A fellow named George Washington has written up some pretty bizarre foreign policy recommendations. I don’t know anything about Mr. Washington, but he has published what he calls “Washington’s Farewell Address” on the Internet. It is available at countless places there, so at least Mr. Washington must be somewhat media-savvy, to get his ideas widely distributed. Exactly what he is saying farewell to, and where he plans to go next, I am not quite sure. Is he leaving the country, deserting us in our hour of need? I don’t know.
This is a somewhat lengthy document–Mr. Washington, sometimes less is better than more; remember that if you write again–but I was struck especially by the unusual nature of the foreign policy recommendations which are made.
Why Mr. Washington thinks we should listen to him is not quite clear, but I guess we all like to think our ideas are of value. I write something weekly at this blog, for example, with probably less encouragement than Mr. Washington has received. So it ill behooves me to be unduly critical of Mr. Washington for trying to reach people with his ideas, unusual though those ideas may be.
I will quote a few of the things in Mr. Washington’s “Farewell Address.” Some of them have to do with foreign policy, others are of a more general nature–but still odd. All ellipses are mine.
“Of all the dispositions and habits which lead to political prosperity, religion and morality are indispensable supports.”
“Observe good faith and justice toward all nations. Cultivate peace and harmony with all. Religion and morality enjoin this conduct. And can it be that good policy does not equally enjoin it? . . . Can it be that Providence has not connected the permanent felicity of a nation with its virtue? The experiment, at least, is recommended by every sentiment which ennobles human nature. Alas! is it rendered impossible by its vices?”
“So, likewise, a passionate attachment of one nation for another produces a variety of evils. Sympathy for the favorite nation, facilitating the illusion of an imaginary common interest in cases where no real common interest exists, and infusing into one the enmities of the other, betrays the former into a participation in the quarrels and wars of the latter without adequate inducement or justification.”
“The great rule of conduct for us in regard to foreign nations, is in extending our commercial relations to have with them as little political [political is italicized in the original] connection as possible. So far as we have already formed engagements let them be fulfilled with perfect good faith. Here let us stop.”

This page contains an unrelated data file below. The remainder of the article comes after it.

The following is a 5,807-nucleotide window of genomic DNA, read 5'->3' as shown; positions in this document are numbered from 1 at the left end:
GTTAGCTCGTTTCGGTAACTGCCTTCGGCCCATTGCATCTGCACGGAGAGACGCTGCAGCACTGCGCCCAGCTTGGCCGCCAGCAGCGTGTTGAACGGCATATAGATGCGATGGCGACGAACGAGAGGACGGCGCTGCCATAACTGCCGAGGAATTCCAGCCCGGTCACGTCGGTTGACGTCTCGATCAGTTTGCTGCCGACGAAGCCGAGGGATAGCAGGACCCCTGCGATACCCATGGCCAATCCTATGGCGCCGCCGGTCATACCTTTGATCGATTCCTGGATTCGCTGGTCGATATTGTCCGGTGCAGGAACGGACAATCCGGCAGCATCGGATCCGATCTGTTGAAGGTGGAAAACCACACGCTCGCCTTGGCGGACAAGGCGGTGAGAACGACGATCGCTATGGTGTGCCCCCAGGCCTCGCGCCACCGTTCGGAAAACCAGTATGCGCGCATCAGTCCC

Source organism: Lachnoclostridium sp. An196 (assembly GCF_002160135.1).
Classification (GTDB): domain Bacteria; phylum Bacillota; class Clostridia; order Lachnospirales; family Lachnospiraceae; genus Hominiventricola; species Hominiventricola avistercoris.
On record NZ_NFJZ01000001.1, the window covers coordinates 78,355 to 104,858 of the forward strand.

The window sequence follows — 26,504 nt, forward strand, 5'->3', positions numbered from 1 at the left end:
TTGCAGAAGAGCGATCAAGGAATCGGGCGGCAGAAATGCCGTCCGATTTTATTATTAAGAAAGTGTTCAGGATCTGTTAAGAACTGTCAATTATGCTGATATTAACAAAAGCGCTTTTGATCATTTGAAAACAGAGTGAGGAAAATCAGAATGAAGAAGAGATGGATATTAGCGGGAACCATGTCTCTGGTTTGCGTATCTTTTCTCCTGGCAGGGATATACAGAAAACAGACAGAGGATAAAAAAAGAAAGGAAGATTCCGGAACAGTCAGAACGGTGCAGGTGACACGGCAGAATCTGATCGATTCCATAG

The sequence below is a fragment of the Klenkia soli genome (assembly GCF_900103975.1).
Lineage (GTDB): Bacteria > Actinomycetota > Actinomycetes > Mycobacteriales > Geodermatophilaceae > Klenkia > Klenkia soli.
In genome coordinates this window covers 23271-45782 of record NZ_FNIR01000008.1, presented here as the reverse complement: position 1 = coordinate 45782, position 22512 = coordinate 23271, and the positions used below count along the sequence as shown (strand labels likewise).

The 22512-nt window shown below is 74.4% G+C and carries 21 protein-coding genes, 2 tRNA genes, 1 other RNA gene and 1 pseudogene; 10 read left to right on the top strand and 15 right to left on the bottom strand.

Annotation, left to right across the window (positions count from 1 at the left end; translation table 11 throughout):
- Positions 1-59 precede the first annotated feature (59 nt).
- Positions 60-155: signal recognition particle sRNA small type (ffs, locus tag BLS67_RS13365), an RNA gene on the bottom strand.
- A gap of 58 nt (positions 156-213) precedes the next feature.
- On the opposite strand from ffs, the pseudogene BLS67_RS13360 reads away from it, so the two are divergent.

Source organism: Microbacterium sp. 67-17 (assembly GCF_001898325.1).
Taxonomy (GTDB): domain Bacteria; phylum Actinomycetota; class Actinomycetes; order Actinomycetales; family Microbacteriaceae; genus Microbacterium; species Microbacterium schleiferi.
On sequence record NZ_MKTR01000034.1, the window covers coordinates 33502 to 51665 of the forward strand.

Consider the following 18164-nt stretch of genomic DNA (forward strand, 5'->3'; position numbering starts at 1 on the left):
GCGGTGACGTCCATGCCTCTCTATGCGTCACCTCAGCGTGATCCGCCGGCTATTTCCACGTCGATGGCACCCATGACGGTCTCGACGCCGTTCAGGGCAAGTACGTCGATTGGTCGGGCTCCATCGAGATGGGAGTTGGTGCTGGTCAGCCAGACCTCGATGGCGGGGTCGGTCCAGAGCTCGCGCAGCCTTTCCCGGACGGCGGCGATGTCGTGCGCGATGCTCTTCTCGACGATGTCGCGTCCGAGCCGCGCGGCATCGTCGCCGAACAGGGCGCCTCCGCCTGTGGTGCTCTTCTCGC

“Our detached and distant situation invites and enables us to pursue a different course. . . . Why forego the advantages of so peculiar a situation? Why quit our own to stand upon foreign ground? Why, by interweaving our destiny with that of any part of Europe, entangle our peace and prosperity in the toils of European ambition, rivalship, interest, humor, or caprice?”
“It is our true policy to steer clear of permanent alliances with any portion of the foreign world, so far, I mean, as we are now at liberty to do it; for let me not be understood as capable of patronizing infidelity to existing engagements. I hold the maxim no less applicable to public than to private affairs that honesty is always the best policy. I repeat, therefore, let those engagements be observed in their genuine sense. But in my opinion it is unnecessary and would be unwise to extend them.”
“Harmony, liberal intercourse with all nations are recommended by policy, humanity, and interest. But even our commercial policy should hold an equal and impartial hand, neither seeking nor granting exclusive favors or preferences; . . . constantly keeping in view that it is folly in one nation to look for disinterested favors from another; . . . There can be no greater error than to expect or calculate upon real favors from nation to nation. It is an illusion which experience must cure, which a just pride ought to discard.”
Thus far Mr. Washington. As you can see, he expresses some novel notions. Still, I thought it worth your while to alert you to the existence of such ideas, and of such a document. At the worst we can have a good giggle at reading such stuff. When one decides to publish things on the Internet, one must be prepared to accept the consequences, as I am sure Mr. Washington fully comprehends. If you find the above quotes entertaining, the full document is splattered all over the Internet.